JESSEN v. ANGELUS FURNITURE MFG CO

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District Court of Appeal, Third District, California.

JESSEN v. ANGELUS FURNITURE & MFG. CO. et al.

Civ. 5296.

Decided: March 23, 1935

Ray W. Hays, of Fresno, and Elbert E. Hensley, of Los Angeles, for appellant. C. Ray Robinson, of Merced, and Young & Young, of Los Angeles, for respondents.

The defendants have moved to dismiss the appeal or affirm the judgment which was rendered against the plaintiff and cross-defendant upon an answer and cross-complaint for damages resulting from an automobile collision. The motion is made pursuant to rule V, section 3, of the Rules of the Supreme Court and of the District Courts of Appeal on the ground that the appeal was taken for delay only and that the questions on which the decision of the cause depends are so unsubstantial as not to need further argument.

The only grounds for reversal of the judgment assigned by the appellant in his opening brief are that the judgment is not supported by the evidence, and that as a matter of law it appears from the record that the plaintiff was not guilty of negligence which proximately contributed to the accident and upon the contrary that the defendants were guilty of contributory negligence.

The appeal is without substantial merit. Upon both points relied upon by the appellant the evidence is conflicting, and according to the well-established rule in that regard it becomes imperative for this court to affirm the judgment. While it is true that there is a conflict of evidence, there is substantial proof that on a dark night W. N. Warner, the agent of plaintiff, was driving a truck and trailer loaded with raisins northerly along the public highway in the vicinity of Delhi; that the load of the trailer was covered with a gray canvas which helped to obscure a clear view of the vehicle; that the driver of the plaintiff's truck and trailer stopped his machine with the impression that he had sustained a punctured tire; that he parked his truck and trailer contrary to the provisions of section 136 of the California Vehicle Act (St. 1923, p. 561, § 136, as amended by St. 1931, p. 2128), with the rear end of the trailer overlapping the paved and improved main-traveled portion of the highway, when there was ample room to have driven out upon the shoulder of the roadway, and that the rear end of the trailer was not then equipped with a lighted tail lamp. Ray Stark, who was driving a Mack truck belonging to the defendant and cross-complainant Angelus Furniture & Manufacturing Company in the same direction along the Golden State highway at a rate of speed of about thirty miles an hour, testified that he failed to observe the plaintiff's parked vehicles on account of the darkness of the night, because the trailer was covered with a dark gray canvas and for the reason that the trailer had no lighted tail lamp. The Mack truck collided with the rear end of the trailer belonging to plaintiff, thereby causing the damages to the cross-defendant's machine for the compensation of which the judgment was rendered.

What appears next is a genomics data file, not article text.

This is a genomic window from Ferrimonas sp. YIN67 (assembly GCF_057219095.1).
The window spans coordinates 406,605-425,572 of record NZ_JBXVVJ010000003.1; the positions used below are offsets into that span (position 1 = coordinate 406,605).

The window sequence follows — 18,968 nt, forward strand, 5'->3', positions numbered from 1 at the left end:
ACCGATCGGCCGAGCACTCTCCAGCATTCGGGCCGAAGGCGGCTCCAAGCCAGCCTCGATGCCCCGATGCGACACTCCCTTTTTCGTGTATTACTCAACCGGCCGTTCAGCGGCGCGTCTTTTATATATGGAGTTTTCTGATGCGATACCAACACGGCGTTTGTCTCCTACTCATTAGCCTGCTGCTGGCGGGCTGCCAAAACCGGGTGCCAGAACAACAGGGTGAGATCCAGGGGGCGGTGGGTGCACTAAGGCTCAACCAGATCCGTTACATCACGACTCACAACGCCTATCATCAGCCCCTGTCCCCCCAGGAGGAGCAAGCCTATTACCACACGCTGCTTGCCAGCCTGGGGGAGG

The cause was tried by the court sitting without a jury. Findings were adopted by the court favorable to the defendants and cross-complainant on every material issue. A judgment for damages in the sum of $1,787 was accordingly rendered in favor of the cross-complainant. The appellant's argument regarding the weight and sufficiency of the evidence is unavailing in view of the uniform rule on appeal when the evidence is conflicting. The findings and judgment are adequately supported by the evidence. We are unable to hold as a matter of law either that the plaintiff was free from negligence or that the defendants and cross-complainant were guilty of contributory negligence. Upon the contrary we must assume from the record that there is sufficient evidence to affirmatively prove that the collision occurred as a result of the negligence of the plaintiff's agent. Further argument upon these questions would be useless.

The judgment is affirmed.

Mr. Justice THOMPSON delivered the opinion of the court.

We concur: PULLEN, P. J.; PLUMMER, J.